a new art exhibition opens at the Gala Gallery – Palatinate

By Nina Butterfield

The Gala Gallery in Durham has opened a new art exhibition until December 30 called ‘We Can We Will’. The exhibition, presented by Wider World Project (WWP) and artist Dawn Felicia Knox, features works by young adults who have additional support needs.

The project grew out of a workshop WWP members attended in 2019. The workshop centered around themes from the work produced by the late Norman Cornish, a Spennymoor-born 20th century mining artist. Members created works inspired by the workshop and compiled a small photography exhibit at the WWP headquarters at the Belmont Community Center.

Following the success of the initial workshop, local artist Knox was contacted to organize further workshops with WWP, which led to the birth of the “We Can We Will” project. Knox’s workshops focused on the use of multimedia art, including photography, painting, creative writing and filmmaking, much of which is reflected in the exhibition itself.

The exhibition features a diverse range of artwork produced by WWP members, including a series of photographs and a short film. The intention of the exhibition is to provide an outlet for young adults in need of additional support to “share how they see themselves and each other”.

The gallery features thought-provoking slogans reflecting a surge in positive disability awareness and a desire for a more progressive narrative around disability that recognizes the autonomy of those affected. A quote included in the exhibit reads: “My needs are not special, the way my needs are met may be different, but they are the same as everyone else’s.”

“We want to be seen, be part of the local community and make a difference in the world we live in”

WWP member

Participants in WWP workshops used writing prompts that asked them to choose a different aspect of themselves to express through words and pictures. Throughout their workshops with Knox, they learned photography and lighting techniques to create images representing their chosen aspect of themselves. Their responses to the initial prompts are included in the exhibit, some of which included “I like it”, “I’m not afraid” and “I enjoyed it all”.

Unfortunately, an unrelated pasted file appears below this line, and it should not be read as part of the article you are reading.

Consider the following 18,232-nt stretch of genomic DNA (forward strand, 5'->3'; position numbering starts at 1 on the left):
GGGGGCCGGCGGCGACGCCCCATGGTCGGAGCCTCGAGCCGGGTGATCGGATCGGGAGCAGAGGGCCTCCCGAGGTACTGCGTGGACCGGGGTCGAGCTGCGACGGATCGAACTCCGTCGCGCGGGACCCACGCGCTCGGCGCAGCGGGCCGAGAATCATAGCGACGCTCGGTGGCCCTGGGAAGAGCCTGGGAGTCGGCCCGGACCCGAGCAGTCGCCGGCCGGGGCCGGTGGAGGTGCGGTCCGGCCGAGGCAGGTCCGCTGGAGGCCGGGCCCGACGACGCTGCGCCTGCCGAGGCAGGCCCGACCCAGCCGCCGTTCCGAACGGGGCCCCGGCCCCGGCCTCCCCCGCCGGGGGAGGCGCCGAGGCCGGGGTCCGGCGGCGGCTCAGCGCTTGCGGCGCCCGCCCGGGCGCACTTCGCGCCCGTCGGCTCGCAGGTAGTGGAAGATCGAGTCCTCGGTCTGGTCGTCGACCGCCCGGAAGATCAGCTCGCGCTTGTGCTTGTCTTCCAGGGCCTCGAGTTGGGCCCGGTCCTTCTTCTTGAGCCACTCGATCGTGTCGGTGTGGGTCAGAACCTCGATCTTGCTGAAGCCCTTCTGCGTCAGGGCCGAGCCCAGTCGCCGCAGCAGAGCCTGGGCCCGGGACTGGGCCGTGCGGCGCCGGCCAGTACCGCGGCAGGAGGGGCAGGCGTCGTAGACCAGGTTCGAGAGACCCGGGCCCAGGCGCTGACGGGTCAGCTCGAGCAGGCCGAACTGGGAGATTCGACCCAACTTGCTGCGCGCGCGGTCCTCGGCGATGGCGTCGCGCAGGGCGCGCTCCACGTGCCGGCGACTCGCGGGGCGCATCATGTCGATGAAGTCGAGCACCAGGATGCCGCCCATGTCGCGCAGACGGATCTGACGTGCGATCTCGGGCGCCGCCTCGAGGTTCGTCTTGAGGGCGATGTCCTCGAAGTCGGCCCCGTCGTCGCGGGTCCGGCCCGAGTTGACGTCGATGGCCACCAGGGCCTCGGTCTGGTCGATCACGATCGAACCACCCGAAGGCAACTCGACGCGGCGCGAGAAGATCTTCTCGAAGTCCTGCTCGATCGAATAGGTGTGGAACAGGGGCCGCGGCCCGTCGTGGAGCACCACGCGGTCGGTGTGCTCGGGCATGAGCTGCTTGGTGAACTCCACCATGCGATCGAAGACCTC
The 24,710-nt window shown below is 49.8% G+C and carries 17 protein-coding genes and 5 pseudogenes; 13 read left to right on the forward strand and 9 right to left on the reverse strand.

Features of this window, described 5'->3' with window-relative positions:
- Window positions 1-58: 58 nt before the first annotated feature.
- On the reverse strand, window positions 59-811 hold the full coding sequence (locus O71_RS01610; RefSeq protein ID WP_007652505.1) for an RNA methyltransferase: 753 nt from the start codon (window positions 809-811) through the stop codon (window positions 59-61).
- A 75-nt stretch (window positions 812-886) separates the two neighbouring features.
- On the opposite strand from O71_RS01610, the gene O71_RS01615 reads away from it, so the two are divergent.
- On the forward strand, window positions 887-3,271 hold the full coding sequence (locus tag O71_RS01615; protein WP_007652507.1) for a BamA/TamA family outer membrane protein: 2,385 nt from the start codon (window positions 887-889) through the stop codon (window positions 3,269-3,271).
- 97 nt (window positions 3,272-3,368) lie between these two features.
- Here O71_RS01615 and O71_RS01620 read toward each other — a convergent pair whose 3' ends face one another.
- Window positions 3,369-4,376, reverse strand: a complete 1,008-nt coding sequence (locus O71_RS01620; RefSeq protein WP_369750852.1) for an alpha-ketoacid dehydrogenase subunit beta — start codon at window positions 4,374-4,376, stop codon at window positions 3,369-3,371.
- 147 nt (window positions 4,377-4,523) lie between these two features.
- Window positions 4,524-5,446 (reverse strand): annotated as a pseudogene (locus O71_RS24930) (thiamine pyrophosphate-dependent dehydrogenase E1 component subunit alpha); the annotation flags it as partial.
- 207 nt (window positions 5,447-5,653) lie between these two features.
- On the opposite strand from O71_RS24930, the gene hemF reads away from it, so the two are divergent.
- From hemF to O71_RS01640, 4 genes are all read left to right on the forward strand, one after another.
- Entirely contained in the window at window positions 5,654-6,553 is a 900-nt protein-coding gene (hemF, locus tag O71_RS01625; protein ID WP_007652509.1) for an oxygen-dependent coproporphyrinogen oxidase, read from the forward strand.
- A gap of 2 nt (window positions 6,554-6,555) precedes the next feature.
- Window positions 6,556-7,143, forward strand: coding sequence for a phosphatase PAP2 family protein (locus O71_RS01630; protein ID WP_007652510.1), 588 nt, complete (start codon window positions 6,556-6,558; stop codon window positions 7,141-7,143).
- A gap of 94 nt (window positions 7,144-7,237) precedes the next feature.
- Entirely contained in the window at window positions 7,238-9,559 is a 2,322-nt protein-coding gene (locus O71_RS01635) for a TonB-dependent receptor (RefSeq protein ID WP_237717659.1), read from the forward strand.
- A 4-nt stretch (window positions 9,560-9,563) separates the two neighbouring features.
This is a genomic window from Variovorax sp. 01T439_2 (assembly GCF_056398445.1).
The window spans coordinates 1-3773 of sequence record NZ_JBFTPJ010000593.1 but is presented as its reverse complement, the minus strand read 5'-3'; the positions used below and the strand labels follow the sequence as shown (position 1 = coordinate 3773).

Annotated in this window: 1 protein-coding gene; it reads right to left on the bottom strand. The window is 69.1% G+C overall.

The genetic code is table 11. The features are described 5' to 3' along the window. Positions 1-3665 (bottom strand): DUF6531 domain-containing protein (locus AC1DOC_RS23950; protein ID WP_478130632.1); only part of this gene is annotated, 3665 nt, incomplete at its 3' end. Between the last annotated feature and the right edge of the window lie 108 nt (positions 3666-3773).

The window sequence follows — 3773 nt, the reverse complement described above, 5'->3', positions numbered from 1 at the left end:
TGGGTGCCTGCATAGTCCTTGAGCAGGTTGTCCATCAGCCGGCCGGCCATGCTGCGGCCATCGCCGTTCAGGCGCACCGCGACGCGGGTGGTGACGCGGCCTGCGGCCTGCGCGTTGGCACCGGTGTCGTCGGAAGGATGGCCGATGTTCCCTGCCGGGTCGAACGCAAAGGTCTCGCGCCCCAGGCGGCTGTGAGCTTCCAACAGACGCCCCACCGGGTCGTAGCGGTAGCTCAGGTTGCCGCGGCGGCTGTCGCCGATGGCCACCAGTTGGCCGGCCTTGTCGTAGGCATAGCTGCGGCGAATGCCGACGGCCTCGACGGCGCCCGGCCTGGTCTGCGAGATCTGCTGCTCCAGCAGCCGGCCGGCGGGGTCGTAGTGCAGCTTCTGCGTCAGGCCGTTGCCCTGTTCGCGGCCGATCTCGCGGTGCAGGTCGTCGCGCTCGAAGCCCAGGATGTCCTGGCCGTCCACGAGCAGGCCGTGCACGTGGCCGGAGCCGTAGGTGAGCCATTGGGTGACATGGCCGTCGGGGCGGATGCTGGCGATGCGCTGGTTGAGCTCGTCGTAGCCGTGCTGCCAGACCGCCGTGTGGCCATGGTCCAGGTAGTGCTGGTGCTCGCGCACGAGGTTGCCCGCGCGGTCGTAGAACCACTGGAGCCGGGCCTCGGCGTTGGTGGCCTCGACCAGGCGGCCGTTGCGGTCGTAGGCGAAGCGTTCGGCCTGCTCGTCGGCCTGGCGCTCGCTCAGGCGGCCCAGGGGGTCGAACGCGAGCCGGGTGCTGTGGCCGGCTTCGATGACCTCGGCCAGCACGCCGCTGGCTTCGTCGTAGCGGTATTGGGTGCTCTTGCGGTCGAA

The photographs and short films featured in the exhibition are described by WWP as “bright and cheerful” and convey a zest that the monotony of everyday life often lacks. Asked about the exhibition and the intention behind it, a WWP member said, “We want to be seen, to be part of the local community and to make a difference in the world we live in.

WWP is a grassroots organization that helps young adults with additional support needs living in County Durham. Group members work together to organize a wide variety of programs designed to build life skills, self-esteem and confidence and promote positive awareness of disability. Previous WWP events have included photography workshops and a harvest festival.

Dawn Felicia Knox is a Northeastern artist who works with mediums such as photography, painting, sound and sculpture. On her website, she describes that her art “reinterprets archival and found narratives by bringing them into a larger discussion of art, science, myth, and identity.” His work is featured in many museums and galleries in York, Newcastle and on the Yorkshire Coast.

Regarding her work with WWP, she said “it has been an honor and a joy to work with the group and share the skills needed to help them achieve their vision.”

The exhibition is available free of charge at Gala Gallery until Friday, December 30. It is open Monday to Saturday from 10 a.m. to 8:30 p.m. and Sunday from 2:30 p.m. to 8:30 p.m.

Photo credit: Nina Butterfield

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